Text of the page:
During the spring/summer 2010 ready-to-wear shows, the biggest trend wasn’t the micro mini or the transparent blouse — it was the style blogger.

“Previously fashion was so alien and so hierarchical,” explains street-style photographer Scott (The Sartorialist) Schuman in last weekend’s Financial Times feature. “Bloggers show the average person that they too can be part of it.”

But fashion bloggers are only part of the story: More and more, websites and bloggers are changing online show and tell. No longer is watching ourselves, and each other, a narcissistic compulsion. We are becoming more visual in our tastes, and increasingly determining fashion trends online.

Take Tavi Gevinson, the 13-year-old style blogger who’s been called in that same Financial Times piece a “phenomenon.” While her runway commentaries are insightful and her squee-ish love for certain designers is endearing, it’s the what-I-wear outfit postings on her Style Rookie blog that garnered her that September cover for British style magazine Pop.

Sure, Gevinson’s just playing dress up — but she isn’t alone in her bedroom doing it. She’s posting it on her blog, and sharing it with others.

I first discovered Gevinson last year on Lookbook.nu, “a simple digg-type platform where Gen Yers around the world are posting their fashion creations and getting rated by their peers” (Business Weeks’ words, not mine).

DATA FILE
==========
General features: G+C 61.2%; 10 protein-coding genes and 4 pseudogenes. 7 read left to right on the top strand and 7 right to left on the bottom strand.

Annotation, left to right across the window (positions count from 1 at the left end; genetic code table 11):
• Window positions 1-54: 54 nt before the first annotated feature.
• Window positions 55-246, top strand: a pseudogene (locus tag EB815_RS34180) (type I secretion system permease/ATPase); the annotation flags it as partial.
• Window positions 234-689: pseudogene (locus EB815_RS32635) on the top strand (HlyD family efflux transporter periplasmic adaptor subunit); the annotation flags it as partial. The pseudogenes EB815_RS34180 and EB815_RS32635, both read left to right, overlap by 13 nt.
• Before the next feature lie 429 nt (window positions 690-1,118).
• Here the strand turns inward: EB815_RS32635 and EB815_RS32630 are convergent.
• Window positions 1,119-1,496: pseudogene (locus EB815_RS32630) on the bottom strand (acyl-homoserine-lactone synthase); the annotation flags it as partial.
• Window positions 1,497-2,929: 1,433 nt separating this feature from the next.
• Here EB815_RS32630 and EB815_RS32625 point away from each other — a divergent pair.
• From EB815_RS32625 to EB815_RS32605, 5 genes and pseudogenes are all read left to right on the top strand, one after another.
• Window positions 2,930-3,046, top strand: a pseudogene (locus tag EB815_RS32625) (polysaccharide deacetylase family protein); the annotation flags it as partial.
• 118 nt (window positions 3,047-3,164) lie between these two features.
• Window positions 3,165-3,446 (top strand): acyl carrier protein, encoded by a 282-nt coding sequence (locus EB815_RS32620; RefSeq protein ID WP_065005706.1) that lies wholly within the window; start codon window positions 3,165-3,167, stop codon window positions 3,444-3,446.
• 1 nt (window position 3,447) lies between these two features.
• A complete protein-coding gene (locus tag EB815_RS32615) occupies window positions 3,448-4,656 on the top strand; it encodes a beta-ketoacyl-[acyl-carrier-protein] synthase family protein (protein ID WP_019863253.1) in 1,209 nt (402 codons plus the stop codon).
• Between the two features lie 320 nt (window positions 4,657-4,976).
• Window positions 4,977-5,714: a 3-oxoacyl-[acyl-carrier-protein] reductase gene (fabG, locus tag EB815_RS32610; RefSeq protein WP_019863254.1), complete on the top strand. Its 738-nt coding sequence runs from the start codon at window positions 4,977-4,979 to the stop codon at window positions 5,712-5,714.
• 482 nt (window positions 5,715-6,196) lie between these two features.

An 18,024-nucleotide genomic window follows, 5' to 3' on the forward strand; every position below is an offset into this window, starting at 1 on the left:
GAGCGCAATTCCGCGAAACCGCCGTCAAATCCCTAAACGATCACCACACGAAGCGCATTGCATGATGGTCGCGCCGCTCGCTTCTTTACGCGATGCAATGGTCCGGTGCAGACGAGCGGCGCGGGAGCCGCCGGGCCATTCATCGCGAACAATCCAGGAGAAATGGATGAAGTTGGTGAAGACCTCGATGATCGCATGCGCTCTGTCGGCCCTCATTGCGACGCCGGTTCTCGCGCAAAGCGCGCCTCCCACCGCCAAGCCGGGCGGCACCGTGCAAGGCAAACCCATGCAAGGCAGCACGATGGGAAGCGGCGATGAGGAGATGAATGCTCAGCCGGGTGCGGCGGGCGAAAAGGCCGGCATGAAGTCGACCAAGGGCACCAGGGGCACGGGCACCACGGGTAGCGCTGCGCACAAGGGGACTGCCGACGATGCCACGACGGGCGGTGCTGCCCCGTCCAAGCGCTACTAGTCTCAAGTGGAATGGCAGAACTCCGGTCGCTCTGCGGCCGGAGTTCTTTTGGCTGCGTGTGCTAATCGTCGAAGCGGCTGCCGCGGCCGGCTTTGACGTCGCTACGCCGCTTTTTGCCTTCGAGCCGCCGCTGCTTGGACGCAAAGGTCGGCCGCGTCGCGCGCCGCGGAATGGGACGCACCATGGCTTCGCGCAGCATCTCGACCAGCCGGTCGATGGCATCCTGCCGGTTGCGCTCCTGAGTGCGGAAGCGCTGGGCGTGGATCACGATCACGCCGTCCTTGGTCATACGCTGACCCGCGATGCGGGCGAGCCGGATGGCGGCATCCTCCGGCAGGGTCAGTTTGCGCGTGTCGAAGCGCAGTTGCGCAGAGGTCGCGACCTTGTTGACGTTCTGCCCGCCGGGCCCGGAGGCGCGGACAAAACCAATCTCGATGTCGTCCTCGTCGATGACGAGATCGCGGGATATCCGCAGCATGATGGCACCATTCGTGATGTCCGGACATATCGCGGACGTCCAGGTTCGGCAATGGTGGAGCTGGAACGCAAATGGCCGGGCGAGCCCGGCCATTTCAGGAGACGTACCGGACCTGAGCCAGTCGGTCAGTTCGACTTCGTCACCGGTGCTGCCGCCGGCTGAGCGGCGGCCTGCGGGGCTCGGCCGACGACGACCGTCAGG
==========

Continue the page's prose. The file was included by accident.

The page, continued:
The viral capability of Lookbook.nu (and other outfit-sharing networks like Chictopia and Weardrobe) removes the middle man, offering something print fashion magazines still find challenging: Bringing fashion from the runway to the real-world.

Websites Polyvore and Looklet allow fashion-forward people the chance to mix and match outfits by dragging and dropping images of clothing into their own fashion spreads and onto virtual models.

Polyvore and Looklet are fast garnering advertisers because they’re redefining e-commerce: We’re no longer pleased to just zoom into the clothing, we want to style and share it, and then maybe buy it. In a profile on Polyvore, the New York Times reported how the site’s unique user traffic was 25 per cent more than Vogue’s Style.com.

So brands have jumped the wagon: Earlier this year, American Apparel featured Karla Deras, a popular outfit blogger on Chictopia, in an ad campaign for their California Selects vintage collection.

And Gevinson? Well, she posted an outfit inspired by the '70s cult film Harold & Maude. When upstart label Rodarte revealed its upcoming Target collection, the press reported how some of the pieces were inspired by the film. (Gevinson’s followers weren’t surprised: she’s Rodarte muse, and helped them with the collection.)

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